The next Centre for Global Englishes (CGE) seminar will take place on Wednesday 9th November 2016 from 5:00-6:30pm in Lecture Theatre C, Building 65, Avenue Campus. The seminar is entitled, ‘Research to classroom practice: Global Englishes and ELT textbooks’ and will be led by Dr Nicola Galloway from the University of Edinburgh. All welcome!

Here is the abstract for this seminar:
“the prevailing orientation in…..ELT materials still remains undoubtedly towards ENL” (Jenkins, 2012: 487).
Theoretical and empirical work within the field of Global Englishes raises crucial questions about established modes of practice in the ELT profession. The pedagogical implications of such research have been attracting an increasing amount of attention in recent years, yet little attention has been placed on ELT materials specifically. In order to create pedagogical change within the field of ELT, we need to look at various aspects of the learning and teaching process: “it is not enough to simply say that ELF has implications for pedagogy” (Dewey, 2012: 143). ELT materials are a central part of the learning and teaching process; they provide language input and are often used to determine the syllabus. The continued orientation towards native English, as outlined by Jenkins (2012) above, clearly warrants serious attention. This presentation examines current textbooks, which have been identified as one of the main barriers to Global Englishes Language Teaching (GELT) (Galloway, 2011; Galloway and Rose, 2015). A central thesis of this talk focuses on the need to ensure that 21st century ELT is effective in preparing learners to use ELF in global contexts. It examines recent trends in the field of ELT, proposing that the on-going quest for new approaches and methods be accompanied with a quest for new conceptualisations of the very subject matter in such materials; the English language. The talk ends with a proposed framework to help ELT practitioners adopt and develop materials that offer more than a mere superficial awareness of Global Englishes.

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Next CLLEAR seminar: “Humpty-Dumpty’s Problem: how do we put morphologically complex words back together again?”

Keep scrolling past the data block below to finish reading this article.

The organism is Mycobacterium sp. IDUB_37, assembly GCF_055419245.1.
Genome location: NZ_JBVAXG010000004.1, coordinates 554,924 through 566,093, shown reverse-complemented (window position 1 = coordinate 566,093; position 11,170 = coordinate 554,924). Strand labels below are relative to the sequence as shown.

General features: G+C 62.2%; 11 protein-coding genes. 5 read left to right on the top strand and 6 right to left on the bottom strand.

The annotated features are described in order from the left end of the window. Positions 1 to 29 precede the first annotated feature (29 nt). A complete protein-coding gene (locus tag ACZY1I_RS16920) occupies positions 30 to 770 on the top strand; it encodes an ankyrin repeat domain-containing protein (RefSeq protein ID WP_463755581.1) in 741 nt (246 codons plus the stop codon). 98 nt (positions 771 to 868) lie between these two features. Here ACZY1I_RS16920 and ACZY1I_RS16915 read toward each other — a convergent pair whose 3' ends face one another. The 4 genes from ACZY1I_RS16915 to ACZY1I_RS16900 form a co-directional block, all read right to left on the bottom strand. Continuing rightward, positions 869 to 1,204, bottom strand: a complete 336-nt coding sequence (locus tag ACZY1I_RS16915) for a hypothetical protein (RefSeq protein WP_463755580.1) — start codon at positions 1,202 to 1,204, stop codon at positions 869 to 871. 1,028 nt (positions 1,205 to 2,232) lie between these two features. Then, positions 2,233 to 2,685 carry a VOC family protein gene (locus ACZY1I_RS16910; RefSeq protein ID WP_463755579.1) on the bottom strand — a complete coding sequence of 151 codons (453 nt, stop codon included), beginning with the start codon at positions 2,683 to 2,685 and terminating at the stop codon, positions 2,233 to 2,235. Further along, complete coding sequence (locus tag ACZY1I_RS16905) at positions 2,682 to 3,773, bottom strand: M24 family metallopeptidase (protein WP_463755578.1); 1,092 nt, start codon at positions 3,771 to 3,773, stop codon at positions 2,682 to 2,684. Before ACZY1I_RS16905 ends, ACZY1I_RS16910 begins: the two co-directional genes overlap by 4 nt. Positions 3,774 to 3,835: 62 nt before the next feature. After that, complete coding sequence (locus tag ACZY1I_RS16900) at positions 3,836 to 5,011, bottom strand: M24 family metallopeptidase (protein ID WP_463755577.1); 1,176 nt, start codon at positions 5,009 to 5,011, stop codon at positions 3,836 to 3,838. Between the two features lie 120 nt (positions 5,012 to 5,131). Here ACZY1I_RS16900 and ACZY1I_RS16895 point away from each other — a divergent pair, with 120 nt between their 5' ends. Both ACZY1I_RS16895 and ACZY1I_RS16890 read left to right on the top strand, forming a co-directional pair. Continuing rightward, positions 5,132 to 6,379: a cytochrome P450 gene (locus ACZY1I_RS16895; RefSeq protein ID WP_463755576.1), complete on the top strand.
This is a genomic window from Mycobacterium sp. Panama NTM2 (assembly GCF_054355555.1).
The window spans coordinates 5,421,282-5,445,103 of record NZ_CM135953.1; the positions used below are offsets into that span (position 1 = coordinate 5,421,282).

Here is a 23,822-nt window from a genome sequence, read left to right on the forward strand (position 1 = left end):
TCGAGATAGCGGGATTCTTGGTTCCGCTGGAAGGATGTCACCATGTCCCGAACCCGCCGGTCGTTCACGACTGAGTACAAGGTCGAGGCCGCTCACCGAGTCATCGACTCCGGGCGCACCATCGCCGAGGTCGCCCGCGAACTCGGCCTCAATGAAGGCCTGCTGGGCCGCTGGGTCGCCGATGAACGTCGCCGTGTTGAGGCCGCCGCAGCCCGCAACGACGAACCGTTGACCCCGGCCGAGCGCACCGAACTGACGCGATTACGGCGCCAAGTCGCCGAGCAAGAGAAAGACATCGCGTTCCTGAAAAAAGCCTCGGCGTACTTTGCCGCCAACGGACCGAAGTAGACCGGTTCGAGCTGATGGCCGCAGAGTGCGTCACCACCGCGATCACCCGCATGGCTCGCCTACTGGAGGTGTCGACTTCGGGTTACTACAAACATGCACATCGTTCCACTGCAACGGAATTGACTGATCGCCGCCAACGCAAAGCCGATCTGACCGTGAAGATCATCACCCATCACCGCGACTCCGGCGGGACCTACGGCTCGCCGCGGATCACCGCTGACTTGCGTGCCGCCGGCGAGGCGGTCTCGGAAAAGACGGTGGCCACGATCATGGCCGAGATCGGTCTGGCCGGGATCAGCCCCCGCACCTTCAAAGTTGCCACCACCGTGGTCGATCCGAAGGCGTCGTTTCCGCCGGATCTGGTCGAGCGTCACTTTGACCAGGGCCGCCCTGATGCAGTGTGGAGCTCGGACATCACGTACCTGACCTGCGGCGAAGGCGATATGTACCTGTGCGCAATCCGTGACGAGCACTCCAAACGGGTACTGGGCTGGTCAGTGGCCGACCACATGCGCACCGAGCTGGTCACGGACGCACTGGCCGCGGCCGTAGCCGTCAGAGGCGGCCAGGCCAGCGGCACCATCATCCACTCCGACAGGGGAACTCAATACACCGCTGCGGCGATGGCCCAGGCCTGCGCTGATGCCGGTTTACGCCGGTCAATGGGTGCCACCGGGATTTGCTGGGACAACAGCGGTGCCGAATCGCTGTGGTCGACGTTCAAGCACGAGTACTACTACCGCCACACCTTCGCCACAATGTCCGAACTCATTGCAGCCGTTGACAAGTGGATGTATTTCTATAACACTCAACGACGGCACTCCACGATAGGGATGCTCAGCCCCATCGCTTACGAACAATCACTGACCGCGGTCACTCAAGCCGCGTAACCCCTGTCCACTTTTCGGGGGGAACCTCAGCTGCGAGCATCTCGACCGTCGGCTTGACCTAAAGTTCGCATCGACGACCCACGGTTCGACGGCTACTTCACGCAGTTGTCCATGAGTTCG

CLLEAR

The next Centre for Linguistics, Language Education and Acquisition Research (CLLEAR) seminar will take place on Wednesday 19th October 2016 from 4:00-6:00pm in Lecture Theatre C, Building 65, Avenue Campus. The talk is entitled “Humpty-Dumpty’s Problem: how do we put morphologically complex words back together again?” and will be delivered by Dr Linnaea Stockall from Queen Mary University of London. All welcome! Read more…

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Next MeXsu seminar: “Popular music and migration in the northeast of Mexico. Circuits and conjunctures in a transnational context.”

Mexsu

The next Centre for Mexico-Southampton Collaboration (MeXsu) seminar will take place from 5:00-6:30pm on Wednesday 20th April 2016, in Lecture Theatre C, Building 65, Avenue Campus. The seminar is entitled ‘Popular music and migration in the northeast of Mexico. Circuits and conjunctures in a transnational context’ and will be presented by Dr José Juan Olvera Gudiño (CIESAS Unidad Noreste, Monterrey, Mexico). All welcome! Please note that this paper will be presented in Spanish (with Powerpoint slides in English). Translators will be on hand for questions.

Here is the abstract for this seminar:
This paper will provide a sociological perspective on popular music and migration in the northeast of Mexico and the south of Texas. It will analyze and reflect on: a) differentiated circuits of migration (regional and bi-national), and particular socio-cultural dynamics; b) how these human mobilities combine with the cultural industries and their impact on the configuration of musical cultures in the Northeast; c) the specificity of place in understanding these dynamics. I explore this with three cases drawing on empirical work I have conducted over the last two decades: the ‘Colombian music of Monterrey’, conjunto norteño music (accordion and bajo sexto) and rap music.

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Next CLLEAR seminar: “Experiencing master’s dissertation supervision: two supervisors’ perspectives”

CLLEAR

The next Centre for Linguistics, Language Education and Acquisition Research (CLLEAR) seminar will take place on Wednesday 16th March 2016 from 4:00-6:00pm in Lecture Theatre C, Building 65, Avenue Campus. The talk is entitled “Experiencing master’s dissertation supervision: two supervisors’ perspectives” and will be delivered by Dr Nigel Harwood from the University of Sheffield. All welcome! Read more…